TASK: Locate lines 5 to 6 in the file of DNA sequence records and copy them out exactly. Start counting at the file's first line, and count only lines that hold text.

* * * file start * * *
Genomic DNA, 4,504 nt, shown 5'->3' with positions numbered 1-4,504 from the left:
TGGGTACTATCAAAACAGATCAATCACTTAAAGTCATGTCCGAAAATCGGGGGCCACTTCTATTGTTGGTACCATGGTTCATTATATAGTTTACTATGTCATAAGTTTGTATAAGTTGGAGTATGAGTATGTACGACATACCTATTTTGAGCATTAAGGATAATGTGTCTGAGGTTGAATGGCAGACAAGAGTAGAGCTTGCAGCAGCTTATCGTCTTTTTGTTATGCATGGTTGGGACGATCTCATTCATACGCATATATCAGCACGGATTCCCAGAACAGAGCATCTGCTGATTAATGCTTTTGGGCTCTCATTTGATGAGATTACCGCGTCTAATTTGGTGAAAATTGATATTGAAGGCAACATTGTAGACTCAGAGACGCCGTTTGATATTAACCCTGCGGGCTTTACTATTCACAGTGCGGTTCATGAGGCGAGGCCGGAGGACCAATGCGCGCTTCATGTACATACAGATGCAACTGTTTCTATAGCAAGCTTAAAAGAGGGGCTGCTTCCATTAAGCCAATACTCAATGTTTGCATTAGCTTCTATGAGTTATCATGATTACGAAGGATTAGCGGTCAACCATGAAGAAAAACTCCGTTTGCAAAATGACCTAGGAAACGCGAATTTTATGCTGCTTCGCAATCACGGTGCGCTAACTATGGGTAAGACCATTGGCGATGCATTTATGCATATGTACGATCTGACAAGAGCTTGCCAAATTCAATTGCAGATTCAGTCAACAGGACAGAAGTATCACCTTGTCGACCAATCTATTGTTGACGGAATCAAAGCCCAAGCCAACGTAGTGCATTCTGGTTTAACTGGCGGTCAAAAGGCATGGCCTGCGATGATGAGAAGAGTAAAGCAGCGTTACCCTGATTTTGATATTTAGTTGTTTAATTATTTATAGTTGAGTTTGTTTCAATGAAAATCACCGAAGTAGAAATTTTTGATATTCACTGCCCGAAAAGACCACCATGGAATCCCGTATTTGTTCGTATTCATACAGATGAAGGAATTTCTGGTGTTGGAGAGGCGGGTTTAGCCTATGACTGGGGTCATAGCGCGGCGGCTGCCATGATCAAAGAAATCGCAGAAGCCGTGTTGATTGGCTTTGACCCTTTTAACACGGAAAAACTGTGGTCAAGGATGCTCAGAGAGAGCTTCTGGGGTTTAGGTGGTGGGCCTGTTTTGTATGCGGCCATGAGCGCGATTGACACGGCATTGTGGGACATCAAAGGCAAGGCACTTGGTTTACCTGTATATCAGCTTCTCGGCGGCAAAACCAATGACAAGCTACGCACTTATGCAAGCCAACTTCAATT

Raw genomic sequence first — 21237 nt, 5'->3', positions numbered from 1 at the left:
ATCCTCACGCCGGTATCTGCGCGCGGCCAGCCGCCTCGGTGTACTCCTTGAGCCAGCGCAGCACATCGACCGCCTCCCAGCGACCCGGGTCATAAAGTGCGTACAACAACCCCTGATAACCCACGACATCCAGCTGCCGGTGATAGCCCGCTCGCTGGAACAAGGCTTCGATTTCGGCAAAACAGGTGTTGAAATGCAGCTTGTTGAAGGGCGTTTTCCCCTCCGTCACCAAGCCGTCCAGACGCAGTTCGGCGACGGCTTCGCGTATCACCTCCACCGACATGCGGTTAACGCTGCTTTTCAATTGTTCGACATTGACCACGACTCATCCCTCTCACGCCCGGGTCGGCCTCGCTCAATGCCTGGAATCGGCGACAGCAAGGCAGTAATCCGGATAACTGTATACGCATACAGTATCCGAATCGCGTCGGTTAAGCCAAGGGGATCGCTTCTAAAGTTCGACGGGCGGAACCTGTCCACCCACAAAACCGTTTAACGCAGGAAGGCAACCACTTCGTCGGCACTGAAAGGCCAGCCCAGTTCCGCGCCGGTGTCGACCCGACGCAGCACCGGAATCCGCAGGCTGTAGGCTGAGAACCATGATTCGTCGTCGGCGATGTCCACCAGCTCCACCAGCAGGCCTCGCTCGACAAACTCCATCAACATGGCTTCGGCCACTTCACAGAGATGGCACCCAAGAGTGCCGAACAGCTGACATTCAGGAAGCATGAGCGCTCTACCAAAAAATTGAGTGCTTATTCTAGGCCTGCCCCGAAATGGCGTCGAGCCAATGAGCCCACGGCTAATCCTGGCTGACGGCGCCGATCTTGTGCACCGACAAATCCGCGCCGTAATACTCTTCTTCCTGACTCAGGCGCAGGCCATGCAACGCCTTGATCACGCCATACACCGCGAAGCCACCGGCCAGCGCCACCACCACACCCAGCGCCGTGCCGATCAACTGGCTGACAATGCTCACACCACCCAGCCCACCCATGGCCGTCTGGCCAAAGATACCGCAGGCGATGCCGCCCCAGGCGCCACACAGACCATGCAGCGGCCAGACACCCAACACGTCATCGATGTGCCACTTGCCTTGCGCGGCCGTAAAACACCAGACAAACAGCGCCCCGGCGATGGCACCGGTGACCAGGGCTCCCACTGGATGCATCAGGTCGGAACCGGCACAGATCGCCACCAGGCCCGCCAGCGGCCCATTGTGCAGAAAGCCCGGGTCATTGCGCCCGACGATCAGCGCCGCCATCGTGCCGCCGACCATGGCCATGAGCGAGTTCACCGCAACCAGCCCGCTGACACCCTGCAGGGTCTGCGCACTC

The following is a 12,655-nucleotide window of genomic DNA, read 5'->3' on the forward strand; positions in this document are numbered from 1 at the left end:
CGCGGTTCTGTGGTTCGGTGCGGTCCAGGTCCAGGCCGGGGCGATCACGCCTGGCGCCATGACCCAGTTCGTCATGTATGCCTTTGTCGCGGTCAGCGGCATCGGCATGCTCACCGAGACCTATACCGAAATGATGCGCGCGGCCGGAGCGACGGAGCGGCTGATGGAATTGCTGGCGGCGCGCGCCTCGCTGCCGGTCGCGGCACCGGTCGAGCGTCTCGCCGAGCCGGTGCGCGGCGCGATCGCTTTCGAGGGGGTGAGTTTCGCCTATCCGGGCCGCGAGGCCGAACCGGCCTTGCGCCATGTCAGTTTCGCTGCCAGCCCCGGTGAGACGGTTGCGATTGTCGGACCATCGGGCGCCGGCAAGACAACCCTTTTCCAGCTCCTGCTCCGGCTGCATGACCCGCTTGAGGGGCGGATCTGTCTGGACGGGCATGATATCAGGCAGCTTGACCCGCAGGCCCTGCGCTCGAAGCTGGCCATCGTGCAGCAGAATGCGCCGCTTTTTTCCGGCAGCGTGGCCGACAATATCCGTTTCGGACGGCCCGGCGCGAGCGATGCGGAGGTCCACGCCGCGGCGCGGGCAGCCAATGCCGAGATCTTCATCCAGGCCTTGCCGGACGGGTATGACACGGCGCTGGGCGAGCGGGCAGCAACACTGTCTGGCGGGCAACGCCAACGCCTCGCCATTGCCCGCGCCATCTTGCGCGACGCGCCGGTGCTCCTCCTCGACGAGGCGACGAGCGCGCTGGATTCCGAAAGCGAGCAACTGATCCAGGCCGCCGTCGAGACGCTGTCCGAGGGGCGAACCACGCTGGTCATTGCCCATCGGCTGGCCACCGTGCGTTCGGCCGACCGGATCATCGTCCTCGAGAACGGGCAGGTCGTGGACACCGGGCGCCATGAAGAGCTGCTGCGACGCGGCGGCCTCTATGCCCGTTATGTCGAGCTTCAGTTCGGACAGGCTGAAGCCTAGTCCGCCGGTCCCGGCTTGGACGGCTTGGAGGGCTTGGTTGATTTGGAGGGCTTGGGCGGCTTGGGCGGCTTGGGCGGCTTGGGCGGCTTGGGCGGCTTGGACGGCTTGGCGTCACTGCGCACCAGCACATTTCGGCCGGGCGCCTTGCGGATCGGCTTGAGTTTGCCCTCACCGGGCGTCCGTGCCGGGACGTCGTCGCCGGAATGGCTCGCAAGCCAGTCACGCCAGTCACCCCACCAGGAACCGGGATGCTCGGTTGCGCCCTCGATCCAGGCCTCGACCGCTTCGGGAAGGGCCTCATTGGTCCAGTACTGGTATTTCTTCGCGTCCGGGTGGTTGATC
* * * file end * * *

The following is a 12,655-nucleotide window of genomic DNA, read 5'->3' on the forward strand; positions in this document are numbered from 1 at the left end:
CGCGGTTCTGTGGTTCGGTGCGGTCCAGGTCCAGGCCGGGGCGATCACGCCTGGCGCCATGACCCAGTTCGTCATGTATGCCTTTGTCGCGGTCAGCGGCATCGGCATGCTCACCGAGACCTATACCGAAATGATGCGCGCGGCCGGAGCGACGGAGCGGCTGATGGAATTGCTGGCGGCGCGCGCCTCGCTGCCGGTCGCGGCACCGGTCGAGCGTCTCGCCGAGCCGGTGCGCGGCGCGATCGCTTTCGAGGGGGTGAGTTTCGCCTATCCGGGCCGCGAGGCCGAACCGGCCTTGCGCCATGTCAGTTTCGCTGCCAGCCCCGGTGAGACGGTTGCGATTGTCGGACCATCGGGCGCCGGCAAGACAACCCTTTTCCAGCTCCTGCTCCGGCTGCATGACCCGCTTGAGGGGCGGATCTGTCTGGACGGGCATGATATCAGGCAGCTTGACCCGCAGGCCCTGCGCTCGAAGCTGGCCATCGTGCAGCAGAATGCGCCGCTTTTTTCCGGCAGCGTGGCCGACAATATCCGTTTCGGACGGCCCGGCGCGAGCGATGCGGAGGTCCACGCCGCGGCGCGGGCAGCCAATGCCGAGATCTTCATCCAGGCCTTGCCGGACGGGTATGACACGGCGCTGGGCGAGCGGGCAGCAACACTGTCTGGCGGGCAACGCCAACGCCTCGCCATTGCCCGCGCCATCTTGCGCGACGCGCCGGTGCTCCTCCTCGACGAGGCGACGAGCGCGCTGGATTCCGAAAGCGAGCAACTGATCCAGGCCGCCGTCGAGACGCTGTCCGAGGGGCGAACCACGCTGGTCATTGCCCATCGGCTGGCCACCGTGCGTTCGGCCGACCGGATCATCGTCCTCGAGAACGGGCAGGTCGTGGACACCGGGCGCCATGAAGAGCTGCTGCGACGCGGCGGCCTCTATGCCCGTTATGTCGAGCTTCAGTTCGGACAGGCTGAAGCCTAGTCCGCCGGTCCCGGCTTGGACGGCTTGGAGGGCTTGGTTGATTTGGAGGGCTTGGGCGGCTTGGGCGGCTTGGGCGGCTTGGGCGGCTTGGGCGGCTTGGACGGCTTGGCGTCACTGCGCACCAGCACATTTCGGCCGGGCGCCTTGCGGATCGGCTTGAGTTTGCCCTCACCGGGCGTCCGTGCCGGGACGTCGTCGCCGGAATGGCTCGCAAGCCAGTCACGCCAGTCACCCCACCAGGAACCGGGATGCTCGGTTGCGCCCTCGATCCAGGCCTCGACCGCTTCGGGAAGGGCCTCATTGGTCCAGTACTGGTATTTCTTCGCGTCCGGGTGGTTGATC